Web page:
Following the putative class suit filed last month in New Jersey by the Center for Science in the Public Interest (CSPI) against Denny’s, a similar suit was filed in Illinois (apparently CSPI is not directly involved in this action). The Illinois complaint can be found here.
Like the New Jersey complaint, the Illinois action alleges claims of consumer fraud and breach of implied warranty of merchantability. Previous posts on this site have explained why both consumer fraud and implied warranty of merchantability claims should fail on their face.
The Illinois action adds claims for unjust enrichment, accounting and ”breach of contract implied in fact.” Claims for unjust enrichment and accounting seem intertwined and not all that different from consumer fraud and breach of implied warranty claims.
Breach of contract implied in fact is more creative. Instead of directly attacking Denny’s representations (which as discussed in previous posts are not really alleged to be inaccurate), this claim asserts something that looks more like a products liability claim. The claim turns not so much on “fraud” but on whether the meals sold “contained excessive amounts of sodium, such that it was not fit for human consumption.” This cause of action alleges that the “bargained for” contract between class members and Denny’s required Denny’s to provide “a meal fit for human consumption.”
While creative, the breach of contract implied in fact claim may be more problematic than the fraud and implied warranty of merchantability claims. First, as discussed previously, Denny’s discloses on its website (and according to CSPI, at its restaurants) sodium content of menu items. Like the fraud claims, proof that plaintiffs could have reasonably bargained for something different seems problematic.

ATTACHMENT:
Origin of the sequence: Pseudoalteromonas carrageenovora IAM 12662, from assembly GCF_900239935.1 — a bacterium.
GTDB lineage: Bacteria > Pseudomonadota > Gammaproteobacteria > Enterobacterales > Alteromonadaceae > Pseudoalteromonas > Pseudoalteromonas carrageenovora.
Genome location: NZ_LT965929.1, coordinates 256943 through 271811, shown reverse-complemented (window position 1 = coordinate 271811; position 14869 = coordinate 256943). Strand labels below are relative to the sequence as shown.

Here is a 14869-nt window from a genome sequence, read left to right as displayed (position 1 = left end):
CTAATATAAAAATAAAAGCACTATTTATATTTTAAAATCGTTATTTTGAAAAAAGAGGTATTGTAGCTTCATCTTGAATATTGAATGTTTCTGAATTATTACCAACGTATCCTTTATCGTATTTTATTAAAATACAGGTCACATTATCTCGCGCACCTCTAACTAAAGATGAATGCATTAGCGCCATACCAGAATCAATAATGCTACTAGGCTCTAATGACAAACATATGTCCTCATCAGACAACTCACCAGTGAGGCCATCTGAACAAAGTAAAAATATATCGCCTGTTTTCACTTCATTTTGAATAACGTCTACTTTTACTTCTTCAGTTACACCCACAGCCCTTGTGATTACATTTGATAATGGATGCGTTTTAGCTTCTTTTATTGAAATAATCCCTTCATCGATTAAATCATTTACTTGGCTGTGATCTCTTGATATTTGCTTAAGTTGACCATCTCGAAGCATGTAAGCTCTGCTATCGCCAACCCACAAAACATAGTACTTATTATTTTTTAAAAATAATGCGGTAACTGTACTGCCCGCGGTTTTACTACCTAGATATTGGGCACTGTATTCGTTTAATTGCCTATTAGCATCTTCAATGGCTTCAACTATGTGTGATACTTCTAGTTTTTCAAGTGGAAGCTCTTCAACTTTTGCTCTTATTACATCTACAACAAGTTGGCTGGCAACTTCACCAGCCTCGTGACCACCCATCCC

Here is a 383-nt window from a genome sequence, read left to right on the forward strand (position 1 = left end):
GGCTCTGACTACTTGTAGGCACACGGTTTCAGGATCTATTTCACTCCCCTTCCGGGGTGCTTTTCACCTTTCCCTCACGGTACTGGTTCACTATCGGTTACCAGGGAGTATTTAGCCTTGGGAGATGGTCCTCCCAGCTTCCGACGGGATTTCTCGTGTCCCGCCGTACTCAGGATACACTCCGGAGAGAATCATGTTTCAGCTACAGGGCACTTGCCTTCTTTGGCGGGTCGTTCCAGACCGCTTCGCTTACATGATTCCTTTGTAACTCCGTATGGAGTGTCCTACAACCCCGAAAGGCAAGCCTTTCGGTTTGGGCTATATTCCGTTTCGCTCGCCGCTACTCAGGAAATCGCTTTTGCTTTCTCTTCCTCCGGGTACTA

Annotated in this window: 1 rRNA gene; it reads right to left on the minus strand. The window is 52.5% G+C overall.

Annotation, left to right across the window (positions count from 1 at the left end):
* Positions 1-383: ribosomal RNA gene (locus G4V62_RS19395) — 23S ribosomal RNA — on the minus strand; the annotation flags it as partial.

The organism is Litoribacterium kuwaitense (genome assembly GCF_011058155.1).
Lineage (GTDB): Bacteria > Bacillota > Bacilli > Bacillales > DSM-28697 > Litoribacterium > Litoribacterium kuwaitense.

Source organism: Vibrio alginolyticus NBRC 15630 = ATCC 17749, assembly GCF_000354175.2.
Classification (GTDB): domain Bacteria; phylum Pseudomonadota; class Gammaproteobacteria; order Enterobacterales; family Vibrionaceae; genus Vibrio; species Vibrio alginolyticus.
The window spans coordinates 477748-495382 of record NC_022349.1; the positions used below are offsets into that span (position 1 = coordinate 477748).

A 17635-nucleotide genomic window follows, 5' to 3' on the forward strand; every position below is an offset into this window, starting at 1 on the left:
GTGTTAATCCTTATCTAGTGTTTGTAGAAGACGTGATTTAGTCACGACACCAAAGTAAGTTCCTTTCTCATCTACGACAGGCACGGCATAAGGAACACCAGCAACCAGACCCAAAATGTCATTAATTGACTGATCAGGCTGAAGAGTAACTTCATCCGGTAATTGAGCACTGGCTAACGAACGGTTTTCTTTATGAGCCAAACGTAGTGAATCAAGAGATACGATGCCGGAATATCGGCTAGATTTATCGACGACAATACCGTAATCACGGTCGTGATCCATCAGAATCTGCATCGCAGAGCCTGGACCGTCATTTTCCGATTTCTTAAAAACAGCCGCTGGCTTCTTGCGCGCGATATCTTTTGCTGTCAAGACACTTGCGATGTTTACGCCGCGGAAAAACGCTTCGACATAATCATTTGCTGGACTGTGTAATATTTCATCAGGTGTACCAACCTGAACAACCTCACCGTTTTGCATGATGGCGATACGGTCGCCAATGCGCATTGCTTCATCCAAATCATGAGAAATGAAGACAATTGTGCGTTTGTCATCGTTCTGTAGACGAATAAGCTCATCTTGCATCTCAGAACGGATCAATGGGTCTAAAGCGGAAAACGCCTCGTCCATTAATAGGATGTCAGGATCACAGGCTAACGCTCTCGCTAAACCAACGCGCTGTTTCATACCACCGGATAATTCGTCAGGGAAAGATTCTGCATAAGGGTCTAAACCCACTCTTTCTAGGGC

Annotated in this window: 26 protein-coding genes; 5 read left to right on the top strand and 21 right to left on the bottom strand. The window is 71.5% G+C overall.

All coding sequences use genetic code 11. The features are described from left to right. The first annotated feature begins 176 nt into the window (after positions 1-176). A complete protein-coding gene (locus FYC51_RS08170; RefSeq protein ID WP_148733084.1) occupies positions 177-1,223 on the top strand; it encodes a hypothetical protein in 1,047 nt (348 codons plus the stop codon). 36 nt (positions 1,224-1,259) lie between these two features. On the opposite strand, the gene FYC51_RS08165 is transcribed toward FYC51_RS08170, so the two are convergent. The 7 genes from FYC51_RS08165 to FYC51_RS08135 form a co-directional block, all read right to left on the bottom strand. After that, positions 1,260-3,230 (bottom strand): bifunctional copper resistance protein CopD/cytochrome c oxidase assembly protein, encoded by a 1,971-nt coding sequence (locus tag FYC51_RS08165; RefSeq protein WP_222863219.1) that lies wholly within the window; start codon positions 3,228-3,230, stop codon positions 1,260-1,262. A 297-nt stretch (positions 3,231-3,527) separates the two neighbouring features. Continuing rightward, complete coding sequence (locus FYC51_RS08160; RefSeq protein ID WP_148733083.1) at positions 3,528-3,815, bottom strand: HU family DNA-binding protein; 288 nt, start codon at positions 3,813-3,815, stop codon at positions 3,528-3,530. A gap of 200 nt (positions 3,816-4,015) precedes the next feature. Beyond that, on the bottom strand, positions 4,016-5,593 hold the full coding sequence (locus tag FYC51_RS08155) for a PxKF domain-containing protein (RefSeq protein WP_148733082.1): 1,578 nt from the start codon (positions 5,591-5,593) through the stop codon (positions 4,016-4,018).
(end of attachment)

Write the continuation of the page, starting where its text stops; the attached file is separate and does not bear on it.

Second, plaintiffs are asking the court to use its equitable powers and step into the shoes of local, state and federal health departments and regulatory agencies to pass on appropriate sodium levels in restaurant food. As a rule, courts use their equitable powers only in extraordinary circumstances (e.g., a building falls down, assets leave the country, an individual’s life or liberties at stake, etc.). If regulators and legislators have not reached consensus on regulating sodium, odds are that most judges will avoid weighing in on the issue.
Despite their problems (and probable lack of merit), best guess is that the plaintiffs’ class action bar will continue copy-catting these suits across the country. Doubtful that Denny’s will be the only victim.